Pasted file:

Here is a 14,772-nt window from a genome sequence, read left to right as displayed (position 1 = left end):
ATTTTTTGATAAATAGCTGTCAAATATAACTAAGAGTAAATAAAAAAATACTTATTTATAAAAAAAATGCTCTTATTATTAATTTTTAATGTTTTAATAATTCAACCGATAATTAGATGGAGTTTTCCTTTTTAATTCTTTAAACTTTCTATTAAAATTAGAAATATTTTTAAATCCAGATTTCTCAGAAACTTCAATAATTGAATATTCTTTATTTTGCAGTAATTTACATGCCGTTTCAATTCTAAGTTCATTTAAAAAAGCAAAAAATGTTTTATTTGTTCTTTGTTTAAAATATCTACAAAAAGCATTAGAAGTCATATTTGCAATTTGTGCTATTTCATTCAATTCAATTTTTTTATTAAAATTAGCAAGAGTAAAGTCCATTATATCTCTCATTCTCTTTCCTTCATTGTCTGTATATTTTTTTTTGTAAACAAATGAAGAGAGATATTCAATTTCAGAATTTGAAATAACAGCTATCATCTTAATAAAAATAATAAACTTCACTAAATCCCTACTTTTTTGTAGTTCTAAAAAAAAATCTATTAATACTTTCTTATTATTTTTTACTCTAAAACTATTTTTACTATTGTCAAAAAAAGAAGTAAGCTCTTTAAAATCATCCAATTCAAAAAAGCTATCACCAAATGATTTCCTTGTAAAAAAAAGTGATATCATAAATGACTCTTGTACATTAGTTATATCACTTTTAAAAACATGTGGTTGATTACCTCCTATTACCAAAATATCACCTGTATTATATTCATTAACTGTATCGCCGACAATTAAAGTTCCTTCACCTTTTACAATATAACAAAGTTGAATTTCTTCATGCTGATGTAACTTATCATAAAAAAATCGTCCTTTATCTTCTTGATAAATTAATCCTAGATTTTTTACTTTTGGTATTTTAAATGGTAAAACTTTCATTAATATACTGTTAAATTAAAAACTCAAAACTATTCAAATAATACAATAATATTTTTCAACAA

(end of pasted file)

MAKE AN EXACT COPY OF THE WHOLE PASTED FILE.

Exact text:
Here is a 14,772-nt window from a genome sequence, read left to right as displayed (position 1 = left end):
ATTTTTTGATAAATAGCTGTCAAATATAACTAAGAGTAAATAAAAAAATACTTATTTATAAAAAAAATGCTCTTATTATTAATTTTTAATGTTTTAATAATTCAACCGATAATTAGATGGAGTTTTCCTTTTTAATTCTTTAAACTTTCTATTAAAATTAGAAATATTTTTAAATCCAGATTTCTCAGAAACTTCAATAATTGAATATTCTTTATTTTGCAGTAATTTACATGCCGTTTCAATTCTAAGTTCATTTAAAAAAGCAAAAAATGTTTTATTTGTTCTTTGTTTAAAATATCTACAAAAAGCATTAGAAGTCATATTTGCAATTTGTGCTATTTCATTCAATTCAATTTTTTTATTAAAATTAGCAAGAGTAAAGTCCATTATATCTCTCATTCTCTTTCCTTCATTGTCTGTATATTTTTTTTTGTAAACAAATGAAGAGAGATATTCAATTTCAGAATTTGAAATAACAGCTATCATCTTAATAAAAATAATAAACTTCACTAAATCCCTACTTTTTTGTAGTTCTAAAAAAAAATCTATTAATACTTTCTTATTATTTTTTACTCTAAAACTATTTTTACTATTGTCAAAAAAAGAAGTAAGCTCTTTAAAATCATCCAATTCAAAAAAGCTATCACCAAATGATTTCCTTGTAAAAAAAAGTGATATCATAAATGACTCTTGTACATTAGTTATATCACTTTTAAAAACATGTGGTTGATTACCTCCTATTACCAAAATATCACCTGTATTATATTCATTAACTGTATCGCCGACAATTAAAGTTCCTTCACCTTTTACAATATAACAAAGTTGAATTTCTTCATGCTGATGTAACTTATCATAAAAAAATCGTCCTTTATCTTCTTGATAAATTAATCCTAGATTTTTTACTTTTGGTATTTTAAATGGTAAAACTTTCATTAATATACTGTTAAATTAAAAACTCAAAACTATTCAAATAATACAATAATATTTTTCAACAA